August 17, 2006

The "Eyes" Have It

Aaron Woodley's nifty Rhinoceros Eyes, a film our own Walter Chaw championed a few years back, is finally coming to DVD. This would normally be cause enough for celebration, but take a closer look at the keepcase:

I believe this marks the first time that we've been blurbed on a retail release. Walter joins some pretty elite company, as both EYE MAGAZINE's Jason Anderson and the CHICAGO TRIBUNE's Michael Wimington are also quoted within the cover art. I'm really proud of him.

In the meantime, check out the mothersite's latest offerings: The Illusionist/Half Nelson; 2001 Maniacs; Equinox; and Harry & Tonto. Eclectic week, to say the least.


Nate said...

That's awesome. Congrats, guys.

I'm curious - was this a surprise, or did they ask for permission to print the quote?

Vikram said...

That's pretty cool...the next step is FFC on adverts, movie posters, commercials...

Erin said...

Very cool! Congrats!

Kirk said...

From the review/interview, I'm defintely sold on a Netflix rental. When's the release date?

The calendar says the 15th of August but I can only find it on Amazon's canadian site.

Rich said...

Congrats! On a related note, how's that radio programme spot going? I think it was mentioned in this blog a while back.

Alex Jackson said...

From the review/interview, I'm defintely sold on a Netflix rental.


Notice the blurb was from his intro to the interview and not from the review?

I kind of prefer "Rhinoceros Eyes is a lovely, dark fairy tale told in unembarrassed allegory with verve and intelligence" if past history hasn't taught us that words like "allegory" and "verve" tend to alienate the Blockbuster crowd.

Do I sound like I'm pissing on the parade? Don't mean to, I'm very happy.

Bill C said...

Nate: It was actually a complete surprise, which is why I'm a little astonished they got the site's URL correct. (Even with heavy intervention, we're usually referred to as a dot-com.)

Kirk: I thought Lionsgate was releasing it day-and-date with Maple's Canadian disc but maybe it's been postponed Stateside.

Norm Wilner said...

Congratulations, guys!

I still don't get the movie, but congratulations!

Jared said...

Would check it out if that had a prayer of being rentable around here.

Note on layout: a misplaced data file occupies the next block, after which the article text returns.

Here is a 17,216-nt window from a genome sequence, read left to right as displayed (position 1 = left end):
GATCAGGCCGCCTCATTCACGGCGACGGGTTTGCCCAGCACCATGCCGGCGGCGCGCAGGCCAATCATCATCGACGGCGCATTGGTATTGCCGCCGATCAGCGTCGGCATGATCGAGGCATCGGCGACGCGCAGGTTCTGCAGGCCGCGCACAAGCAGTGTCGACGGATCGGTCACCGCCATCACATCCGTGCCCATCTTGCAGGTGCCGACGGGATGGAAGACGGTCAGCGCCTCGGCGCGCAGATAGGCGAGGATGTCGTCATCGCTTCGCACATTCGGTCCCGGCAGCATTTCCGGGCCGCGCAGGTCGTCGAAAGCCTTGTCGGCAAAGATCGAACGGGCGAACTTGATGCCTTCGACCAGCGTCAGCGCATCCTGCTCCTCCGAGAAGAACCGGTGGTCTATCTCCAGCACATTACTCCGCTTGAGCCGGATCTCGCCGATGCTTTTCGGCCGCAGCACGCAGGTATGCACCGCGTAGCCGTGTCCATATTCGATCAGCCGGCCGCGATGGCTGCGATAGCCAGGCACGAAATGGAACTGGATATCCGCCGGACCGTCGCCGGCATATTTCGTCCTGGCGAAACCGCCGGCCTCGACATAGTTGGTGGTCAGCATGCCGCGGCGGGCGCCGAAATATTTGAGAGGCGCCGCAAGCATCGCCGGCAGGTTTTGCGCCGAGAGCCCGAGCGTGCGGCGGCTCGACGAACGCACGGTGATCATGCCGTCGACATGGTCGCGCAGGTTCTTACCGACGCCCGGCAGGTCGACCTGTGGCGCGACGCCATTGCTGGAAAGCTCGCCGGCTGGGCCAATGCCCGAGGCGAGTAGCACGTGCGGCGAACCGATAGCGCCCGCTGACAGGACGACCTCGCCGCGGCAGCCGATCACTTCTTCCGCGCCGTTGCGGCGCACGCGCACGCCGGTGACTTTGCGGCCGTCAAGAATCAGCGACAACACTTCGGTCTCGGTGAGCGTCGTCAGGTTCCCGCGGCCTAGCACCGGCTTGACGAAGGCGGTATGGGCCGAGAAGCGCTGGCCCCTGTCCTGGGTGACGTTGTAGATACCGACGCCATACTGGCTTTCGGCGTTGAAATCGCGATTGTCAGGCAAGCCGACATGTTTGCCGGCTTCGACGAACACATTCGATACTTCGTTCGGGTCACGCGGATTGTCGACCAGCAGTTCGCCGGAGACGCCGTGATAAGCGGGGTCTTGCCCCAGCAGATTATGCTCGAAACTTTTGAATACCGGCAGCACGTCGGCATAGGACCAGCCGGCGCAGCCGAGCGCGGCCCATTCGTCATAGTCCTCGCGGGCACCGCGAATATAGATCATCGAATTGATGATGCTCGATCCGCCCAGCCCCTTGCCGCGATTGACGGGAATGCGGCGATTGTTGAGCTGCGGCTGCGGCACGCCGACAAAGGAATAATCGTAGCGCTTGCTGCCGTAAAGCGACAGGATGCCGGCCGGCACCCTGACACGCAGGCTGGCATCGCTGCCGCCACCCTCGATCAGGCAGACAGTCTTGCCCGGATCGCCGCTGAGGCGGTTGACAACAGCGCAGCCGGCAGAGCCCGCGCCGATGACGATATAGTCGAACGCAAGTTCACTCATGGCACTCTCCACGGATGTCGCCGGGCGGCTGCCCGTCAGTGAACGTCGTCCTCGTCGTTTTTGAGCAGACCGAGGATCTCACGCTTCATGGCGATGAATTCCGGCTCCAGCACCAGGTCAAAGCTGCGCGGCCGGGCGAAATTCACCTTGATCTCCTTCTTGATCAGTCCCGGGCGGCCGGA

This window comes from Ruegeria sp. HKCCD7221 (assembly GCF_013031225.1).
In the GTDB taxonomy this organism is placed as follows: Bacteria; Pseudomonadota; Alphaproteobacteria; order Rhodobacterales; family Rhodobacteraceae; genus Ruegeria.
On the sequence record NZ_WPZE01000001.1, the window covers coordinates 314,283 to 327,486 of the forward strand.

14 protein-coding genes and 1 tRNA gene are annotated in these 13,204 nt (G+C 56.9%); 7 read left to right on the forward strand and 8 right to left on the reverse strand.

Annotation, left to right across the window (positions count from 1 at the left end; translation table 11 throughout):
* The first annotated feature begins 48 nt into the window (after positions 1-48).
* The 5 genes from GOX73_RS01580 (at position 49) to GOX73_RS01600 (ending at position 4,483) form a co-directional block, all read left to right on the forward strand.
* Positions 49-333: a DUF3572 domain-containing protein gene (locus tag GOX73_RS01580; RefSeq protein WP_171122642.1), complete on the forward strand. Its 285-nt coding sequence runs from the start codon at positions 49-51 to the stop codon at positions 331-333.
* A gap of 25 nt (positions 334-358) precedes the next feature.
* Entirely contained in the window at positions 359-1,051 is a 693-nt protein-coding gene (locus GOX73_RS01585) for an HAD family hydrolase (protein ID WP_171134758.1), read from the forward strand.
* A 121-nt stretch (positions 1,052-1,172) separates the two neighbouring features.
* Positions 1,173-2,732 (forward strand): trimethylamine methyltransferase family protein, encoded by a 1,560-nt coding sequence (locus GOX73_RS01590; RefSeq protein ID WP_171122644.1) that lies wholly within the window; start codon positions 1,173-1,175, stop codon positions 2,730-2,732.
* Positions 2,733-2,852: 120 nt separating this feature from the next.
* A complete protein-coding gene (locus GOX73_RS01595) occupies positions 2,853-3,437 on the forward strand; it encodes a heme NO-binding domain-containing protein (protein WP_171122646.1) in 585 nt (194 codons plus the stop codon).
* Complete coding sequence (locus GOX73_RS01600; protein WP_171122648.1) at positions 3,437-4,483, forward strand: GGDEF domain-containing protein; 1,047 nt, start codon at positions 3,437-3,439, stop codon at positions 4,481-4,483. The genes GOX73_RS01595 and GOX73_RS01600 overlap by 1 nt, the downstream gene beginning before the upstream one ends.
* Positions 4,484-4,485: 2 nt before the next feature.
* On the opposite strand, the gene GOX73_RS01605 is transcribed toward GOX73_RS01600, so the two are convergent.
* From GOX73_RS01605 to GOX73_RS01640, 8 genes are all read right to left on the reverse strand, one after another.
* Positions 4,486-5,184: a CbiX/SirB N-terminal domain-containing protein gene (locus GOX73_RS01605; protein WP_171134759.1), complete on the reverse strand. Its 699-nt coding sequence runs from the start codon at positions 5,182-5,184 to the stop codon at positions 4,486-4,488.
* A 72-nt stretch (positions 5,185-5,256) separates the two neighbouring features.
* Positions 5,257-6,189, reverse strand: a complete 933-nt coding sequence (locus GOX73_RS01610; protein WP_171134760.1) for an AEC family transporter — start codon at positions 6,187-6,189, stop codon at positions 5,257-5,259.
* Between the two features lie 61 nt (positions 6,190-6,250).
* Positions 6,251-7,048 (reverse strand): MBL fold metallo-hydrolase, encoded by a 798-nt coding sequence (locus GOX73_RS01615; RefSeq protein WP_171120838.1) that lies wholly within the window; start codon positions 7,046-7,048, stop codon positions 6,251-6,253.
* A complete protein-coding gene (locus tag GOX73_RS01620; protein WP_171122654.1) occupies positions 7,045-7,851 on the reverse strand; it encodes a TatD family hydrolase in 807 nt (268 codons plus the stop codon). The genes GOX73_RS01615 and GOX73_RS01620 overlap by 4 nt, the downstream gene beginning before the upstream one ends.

Are you guys gonna do a review for "Snakes on a Plane"? There's a huge dearth of them on the net.

Bill C said...

Scroll down a little, Jared--some Snakes talk in the Bruno Kirby thread.

Anonymous said...

kudos for using LOL in a review, even if it's a Lohan flick.

Tim Norberg said...

Just read an interesting article claiming that the new habit of not prescreening movies for critics is actually a good thing, as now newspapers and such can feel free to review the tiny independent films they actually want to, instead of just the big, soulless blockbusters that usually get all the prominent front page coverage.

Needless to say, I found the article and the assumptions contained therein quite problematic.(not even counting its unspoken bias towards nonprint media) Instead of lamenting the state of mainstream movies and their audiences, the author assumes that what everyone really wants to see is cover pieces on "The Inconvenient Truth" and other niche indie films that deserve coverage over the big movies everyone is going to see regardless of coverage.

Any thoughts?

James Allen said...

Re: William Arnold's essay

Once again we get the oft repeated mantra that indie films, in and of themselves, are better and deserve extra attention. I've been reading this nonsense for years and it still grates on my brain.

The rest of the article is puff. Of course he doesn't believe that screening will be a thing of the past, because as a critic, he's just so damned important, and his say so is crucial to the success of the film.*

And that's where I really lose it. A critic shouldn't give one good goddamn how much money a film makes. Critics are and should never think of themselves as part of the industry. They are outside observers. This is not to say a film a critic loves shouldn't be championed, but only on its own artistic terms.

Yes, the paradigm has changed. Something like 20+ films haven't been screened this year, and most of them stink (Zoom got 0% at rottentomatoes, one shudders at the thought.) On the other hand, a bunch of them made money. No, the screening will never completely disappear, the prestige/oscar-bait will always get the advanced look, but a larger portion of films with their pre-existing fan bases/ market will bypass this. Snakes on a Plane seems to be a full realization of the new breed: the internet buzz-marketed film, and I don't expect it to be the last. Print reviews just aren't needed in such cases, and the internet guys (still considered second stringers) are left to fend for themselves; the web being such a big pool, no need to bother, right?


*Like the Friday section of his damned paper is the be-all and end-all of film promotion. I've had An Inconvenient Truth shoved down my throat from all angles. Where's he been?